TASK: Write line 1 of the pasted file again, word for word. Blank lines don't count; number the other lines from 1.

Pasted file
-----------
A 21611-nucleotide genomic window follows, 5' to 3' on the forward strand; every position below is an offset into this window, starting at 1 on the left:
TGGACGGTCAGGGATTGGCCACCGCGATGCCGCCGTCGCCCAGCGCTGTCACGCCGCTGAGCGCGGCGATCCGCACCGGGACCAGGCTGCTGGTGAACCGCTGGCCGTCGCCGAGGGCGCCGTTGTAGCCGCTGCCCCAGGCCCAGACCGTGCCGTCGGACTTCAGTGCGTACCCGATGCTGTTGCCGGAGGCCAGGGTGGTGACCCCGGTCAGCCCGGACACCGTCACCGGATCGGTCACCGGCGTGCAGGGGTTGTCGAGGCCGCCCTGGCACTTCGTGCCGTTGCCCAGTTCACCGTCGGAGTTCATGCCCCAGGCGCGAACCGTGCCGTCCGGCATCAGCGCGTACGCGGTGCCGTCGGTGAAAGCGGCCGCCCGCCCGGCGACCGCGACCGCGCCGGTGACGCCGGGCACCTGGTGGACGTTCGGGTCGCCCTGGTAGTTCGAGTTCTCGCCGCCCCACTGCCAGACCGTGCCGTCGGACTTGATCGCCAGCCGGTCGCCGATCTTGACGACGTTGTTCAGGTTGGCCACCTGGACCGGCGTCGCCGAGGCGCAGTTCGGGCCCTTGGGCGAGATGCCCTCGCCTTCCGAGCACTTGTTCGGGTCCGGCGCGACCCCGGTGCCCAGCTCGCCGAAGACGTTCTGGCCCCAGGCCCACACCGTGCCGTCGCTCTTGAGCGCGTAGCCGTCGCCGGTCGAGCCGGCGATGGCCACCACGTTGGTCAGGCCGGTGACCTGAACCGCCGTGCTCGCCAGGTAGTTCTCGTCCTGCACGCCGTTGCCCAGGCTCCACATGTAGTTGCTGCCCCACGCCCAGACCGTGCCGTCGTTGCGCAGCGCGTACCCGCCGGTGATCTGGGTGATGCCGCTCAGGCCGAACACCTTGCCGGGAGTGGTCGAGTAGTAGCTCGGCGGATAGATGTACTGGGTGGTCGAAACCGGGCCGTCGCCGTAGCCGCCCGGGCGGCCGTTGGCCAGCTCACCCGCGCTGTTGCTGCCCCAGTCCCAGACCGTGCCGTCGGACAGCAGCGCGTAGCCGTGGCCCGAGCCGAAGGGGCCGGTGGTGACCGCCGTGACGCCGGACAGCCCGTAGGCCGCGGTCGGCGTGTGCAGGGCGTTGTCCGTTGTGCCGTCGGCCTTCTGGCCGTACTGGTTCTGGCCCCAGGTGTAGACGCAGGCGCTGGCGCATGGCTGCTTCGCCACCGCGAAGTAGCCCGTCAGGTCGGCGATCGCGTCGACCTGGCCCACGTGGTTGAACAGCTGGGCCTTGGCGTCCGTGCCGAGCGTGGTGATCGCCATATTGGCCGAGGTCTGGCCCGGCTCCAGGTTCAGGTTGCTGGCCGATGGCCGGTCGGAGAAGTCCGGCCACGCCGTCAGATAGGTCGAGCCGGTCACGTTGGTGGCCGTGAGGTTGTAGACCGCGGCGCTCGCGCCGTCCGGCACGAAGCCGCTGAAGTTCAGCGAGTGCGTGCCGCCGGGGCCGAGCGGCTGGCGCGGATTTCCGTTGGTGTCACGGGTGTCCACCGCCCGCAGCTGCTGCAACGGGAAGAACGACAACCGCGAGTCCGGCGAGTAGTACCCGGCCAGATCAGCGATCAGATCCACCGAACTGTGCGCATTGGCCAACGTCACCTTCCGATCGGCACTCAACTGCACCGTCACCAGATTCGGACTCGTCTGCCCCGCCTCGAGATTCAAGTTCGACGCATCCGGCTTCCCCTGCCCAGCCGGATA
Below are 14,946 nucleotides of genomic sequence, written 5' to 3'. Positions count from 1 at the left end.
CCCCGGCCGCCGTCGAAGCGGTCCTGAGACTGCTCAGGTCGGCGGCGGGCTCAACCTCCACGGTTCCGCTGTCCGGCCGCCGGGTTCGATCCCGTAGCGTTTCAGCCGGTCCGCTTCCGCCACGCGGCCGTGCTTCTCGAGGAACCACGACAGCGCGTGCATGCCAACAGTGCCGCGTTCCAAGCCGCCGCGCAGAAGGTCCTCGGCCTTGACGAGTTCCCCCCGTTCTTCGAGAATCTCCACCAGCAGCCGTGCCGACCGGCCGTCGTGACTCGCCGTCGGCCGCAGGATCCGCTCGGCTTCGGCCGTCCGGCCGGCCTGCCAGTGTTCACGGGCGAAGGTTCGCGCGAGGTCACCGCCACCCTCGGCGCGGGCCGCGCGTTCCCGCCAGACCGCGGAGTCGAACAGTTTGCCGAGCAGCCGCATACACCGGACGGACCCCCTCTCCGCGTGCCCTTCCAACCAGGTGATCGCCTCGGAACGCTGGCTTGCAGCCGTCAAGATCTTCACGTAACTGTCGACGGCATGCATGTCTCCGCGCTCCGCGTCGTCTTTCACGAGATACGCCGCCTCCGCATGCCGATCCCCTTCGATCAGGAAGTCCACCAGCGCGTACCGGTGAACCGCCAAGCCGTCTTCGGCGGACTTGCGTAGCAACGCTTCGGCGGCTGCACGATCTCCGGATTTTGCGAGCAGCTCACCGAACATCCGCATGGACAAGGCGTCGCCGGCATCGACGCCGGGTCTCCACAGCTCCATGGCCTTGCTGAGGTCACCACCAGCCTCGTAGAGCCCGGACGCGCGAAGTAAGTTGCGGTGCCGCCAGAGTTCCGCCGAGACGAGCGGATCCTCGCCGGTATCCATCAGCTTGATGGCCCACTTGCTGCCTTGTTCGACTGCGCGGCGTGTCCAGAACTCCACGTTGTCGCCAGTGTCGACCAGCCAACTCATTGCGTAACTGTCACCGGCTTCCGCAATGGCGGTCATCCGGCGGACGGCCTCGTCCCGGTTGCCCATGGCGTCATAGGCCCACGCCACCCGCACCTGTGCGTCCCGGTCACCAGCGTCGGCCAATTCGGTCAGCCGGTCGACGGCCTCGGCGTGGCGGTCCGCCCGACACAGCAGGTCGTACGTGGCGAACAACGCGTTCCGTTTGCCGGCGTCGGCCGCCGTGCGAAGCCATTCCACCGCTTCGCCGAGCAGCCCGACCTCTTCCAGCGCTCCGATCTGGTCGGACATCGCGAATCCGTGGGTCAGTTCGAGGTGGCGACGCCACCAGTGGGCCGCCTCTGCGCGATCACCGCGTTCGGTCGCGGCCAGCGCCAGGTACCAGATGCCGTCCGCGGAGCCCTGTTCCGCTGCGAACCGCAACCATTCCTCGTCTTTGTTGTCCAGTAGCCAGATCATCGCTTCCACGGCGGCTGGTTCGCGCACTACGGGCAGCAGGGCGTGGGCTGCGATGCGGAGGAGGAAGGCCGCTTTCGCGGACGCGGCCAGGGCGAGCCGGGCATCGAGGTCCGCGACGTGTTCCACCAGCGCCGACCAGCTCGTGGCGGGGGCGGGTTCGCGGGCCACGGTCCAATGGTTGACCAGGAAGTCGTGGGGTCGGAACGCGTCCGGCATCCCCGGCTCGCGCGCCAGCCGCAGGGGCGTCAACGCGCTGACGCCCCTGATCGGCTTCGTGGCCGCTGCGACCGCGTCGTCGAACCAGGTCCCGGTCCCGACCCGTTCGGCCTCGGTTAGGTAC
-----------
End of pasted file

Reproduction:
A 21611-nucleotide genomic window follows, 5' to 3' on the forward strand; every position below is an offset into this window, starting at 1 on the left: